Whether you’re brand new to the professional services game or have been at it a while, I am willing to bet you constantly wrestle with this question:
How much should I charge?
And don’t forget this question’s rambunctious cousins: What is my hourly rate? How much should I mark up? Should I propose this project at a flat rate or on hourly basis?
This question is tricky when you sell “time” or intellectual property and not hard goods with manufacturing costs associated with them. When I first started out consulting, I was lucky enough to have hired people like me before and knew the ballpark going rate. Plus, I knew that I had to price in such a way as to emphasize that I was a consultant, not a contractor. Nuanced distinction but very important in my field: Consultants make recommendations and advise on strategy. Contractors complete tasks they are told to do.
It’s important to remember that pricing is a branding decision (Tweet this!)
Who is the ideal client you want to attract and how do you want to be perceived? Price too high and you may be out of reach of your target clientele. Price too low and people may think your work has no value.
We’ve all made pricing mistakes. I took a bath on a nightmare project early on in my business when I neglected to add in hours on for my time, assuming that my mark-up on my subcontractors would cover me. It did not. While I made all my subcontractors a hefty sum on that almost year-long engagement, it’s too embarrassing to admit to you what I netted out from all that work and heartache. After we finally walked away, I licked my wounds and learned a valuable lesson to always, always factor in my hours as a separate line item to subcontractor markups.
This was such a popular question from my audience that I sought out the advice of the woman who changed the way I look at pricing: Audrey Godwin.
Audrey Godwin is the CEO and Founder of The Godwin Group. She coaches women business owners and transforms them into financially savvy CEO’s. Audrey is passionate about helping women entrepreneurs fund a good salary, provide for their families and create a strong retirement plan.
Here are four powerful tips on how to price your products or services:
- First, Determine Your Costs: Regardless of your service or product, you must know what it costs you to make, deliver or generate your revenue. These can be hard costs, such as raw materials, or overhead costs, such as rent. But what if you don’t have a product? Then your cost is labor. What’s the cost of your labor? If your company is not set up as a corporation from which you draw a salary, you may have no idea how to determine the cost of your time,” says Audrey. One way she advises you to back into the number is to determine the salary you want each year. “There are 2080 working hours in a year, so let’s say your goal is $100,000 in take-home salary,” says Audrey. “This equates to roughly $50 in labor cost.” Your goal should be to charge clients at least this much for their hours (with a markup to cover taxes, overhead, and other business costs), but also to assess if a given activity is worth $50 of your time.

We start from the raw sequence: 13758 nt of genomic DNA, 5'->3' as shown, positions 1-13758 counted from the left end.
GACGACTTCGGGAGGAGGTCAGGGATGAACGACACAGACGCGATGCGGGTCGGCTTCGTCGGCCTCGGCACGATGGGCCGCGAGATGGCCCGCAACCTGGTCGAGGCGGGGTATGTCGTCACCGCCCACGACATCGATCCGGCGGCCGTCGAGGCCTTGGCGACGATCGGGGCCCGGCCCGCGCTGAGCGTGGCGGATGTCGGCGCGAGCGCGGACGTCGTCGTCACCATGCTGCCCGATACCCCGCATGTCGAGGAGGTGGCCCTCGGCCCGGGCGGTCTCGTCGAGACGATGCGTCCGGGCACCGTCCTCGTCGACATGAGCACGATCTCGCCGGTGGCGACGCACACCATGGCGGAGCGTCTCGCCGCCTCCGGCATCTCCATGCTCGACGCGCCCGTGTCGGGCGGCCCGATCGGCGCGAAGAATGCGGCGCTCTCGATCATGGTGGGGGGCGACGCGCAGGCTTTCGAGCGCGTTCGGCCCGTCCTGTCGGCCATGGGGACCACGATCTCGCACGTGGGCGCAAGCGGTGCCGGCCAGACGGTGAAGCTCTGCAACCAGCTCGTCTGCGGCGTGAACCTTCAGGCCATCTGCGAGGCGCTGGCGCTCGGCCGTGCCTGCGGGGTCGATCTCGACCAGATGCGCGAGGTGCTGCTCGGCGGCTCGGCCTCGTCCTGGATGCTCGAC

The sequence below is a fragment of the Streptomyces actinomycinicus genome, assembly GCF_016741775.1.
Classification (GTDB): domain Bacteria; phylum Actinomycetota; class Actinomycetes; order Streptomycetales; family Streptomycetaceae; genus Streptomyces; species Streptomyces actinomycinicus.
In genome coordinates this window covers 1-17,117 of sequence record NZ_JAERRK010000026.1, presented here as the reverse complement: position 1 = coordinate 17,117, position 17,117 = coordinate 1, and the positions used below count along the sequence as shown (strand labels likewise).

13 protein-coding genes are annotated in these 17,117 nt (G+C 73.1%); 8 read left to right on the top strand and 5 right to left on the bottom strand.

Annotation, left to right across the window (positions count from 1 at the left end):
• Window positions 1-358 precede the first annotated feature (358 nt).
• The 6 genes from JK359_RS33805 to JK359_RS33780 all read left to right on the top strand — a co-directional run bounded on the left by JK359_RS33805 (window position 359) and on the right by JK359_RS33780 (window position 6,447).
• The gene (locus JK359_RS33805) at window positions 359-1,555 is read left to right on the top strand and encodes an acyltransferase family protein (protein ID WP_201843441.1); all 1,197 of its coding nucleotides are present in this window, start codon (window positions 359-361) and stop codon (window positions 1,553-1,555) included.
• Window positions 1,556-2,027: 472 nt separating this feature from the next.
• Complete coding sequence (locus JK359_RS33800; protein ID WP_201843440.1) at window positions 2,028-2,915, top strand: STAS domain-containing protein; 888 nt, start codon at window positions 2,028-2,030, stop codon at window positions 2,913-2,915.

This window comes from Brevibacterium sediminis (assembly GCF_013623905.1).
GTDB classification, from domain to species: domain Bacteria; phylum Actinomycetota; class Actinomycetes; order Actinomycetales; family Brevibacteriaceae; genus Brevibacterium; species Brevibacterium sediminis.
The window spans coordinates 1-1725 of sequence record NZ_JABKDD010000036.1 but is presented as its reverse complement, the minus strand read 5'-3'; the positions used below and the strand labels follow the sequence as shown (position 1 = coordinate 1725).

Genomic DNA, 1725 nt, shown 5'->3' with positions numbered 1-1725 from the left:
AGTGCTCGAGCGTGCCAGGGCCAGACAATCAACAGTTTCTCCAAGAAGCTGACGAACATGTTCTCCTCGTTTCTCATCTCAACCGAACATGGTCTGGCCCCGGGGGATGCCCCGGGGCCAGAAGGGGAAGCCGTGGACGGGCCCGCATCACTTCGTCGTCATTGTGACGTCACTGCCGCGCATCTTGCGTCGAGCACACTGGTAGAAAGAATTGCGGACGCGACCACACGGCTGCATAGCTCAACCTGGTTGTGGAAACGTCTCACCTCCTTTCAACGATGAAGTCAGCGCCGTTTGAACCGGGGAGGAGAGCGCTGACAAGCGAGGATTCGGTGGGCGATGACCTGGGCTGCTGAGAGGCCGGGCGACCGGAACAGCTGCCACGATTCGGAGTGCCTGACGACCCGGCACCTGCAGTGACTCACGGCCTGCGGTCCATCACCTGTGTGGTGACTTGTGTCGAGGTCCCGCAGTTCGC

- Articulate Your Brand, Target Market and Value: As mentioned, pricing is a brand decision. Are you a commodity or a luxury? You need to price accordingly so it’s clear. Who is the audience? What is your differentiator, to allow for a premium price? Do you simply offer DIY information or do you work with people to actually get things done? For what is your target market willing to pay a premium? This is where fleshing out your brand strategy is vital to more than just your marketing efforts.
- Determine Your Markup and Final Price: How do you choose your markup percentage? Look at the industry and see what the percentage is for that industry. Talk to others who have been at this a while and find out what they charge. Check out competitors and see if they bill hourly or flat-rate by project. And consider the company culture you are building: are you building a full-time staff or going it alone? Audrey says, “If you are taking salary as part of your expenses, then 10% to the bottom line is not a bad thing. But as a solopreneur, remember you are paying market rates to your subcontractors rather than paying 1/3 of that cost in wages and benefits if they were employees.” How much money do you personally want to make? If you’re using subcontractors, they will eat into the gross profit so will you really net a good profit on the deal–which is what I didn’t factor in for that nightmare client referenced above. Assess whether it would it be better for your pricing model and net profit to get an employee or temporary help.
- Be Careful about Discounting to Attract New Clients: Make sure you’re discounting to the right People that will only buy with a discount are not necessarily ideal clients. Better to use discounts on the backend, Audrey says. “Incent them for paying faster versus just to get new clients. When you discount to get them in the door, you end up doing work you hate for people you can’t stand.”
Want more good stuff from Audrey? Sign up for her FREE 50 minute Financially Savvy CEO Strategy Session. She’ll work wonders with you, promise.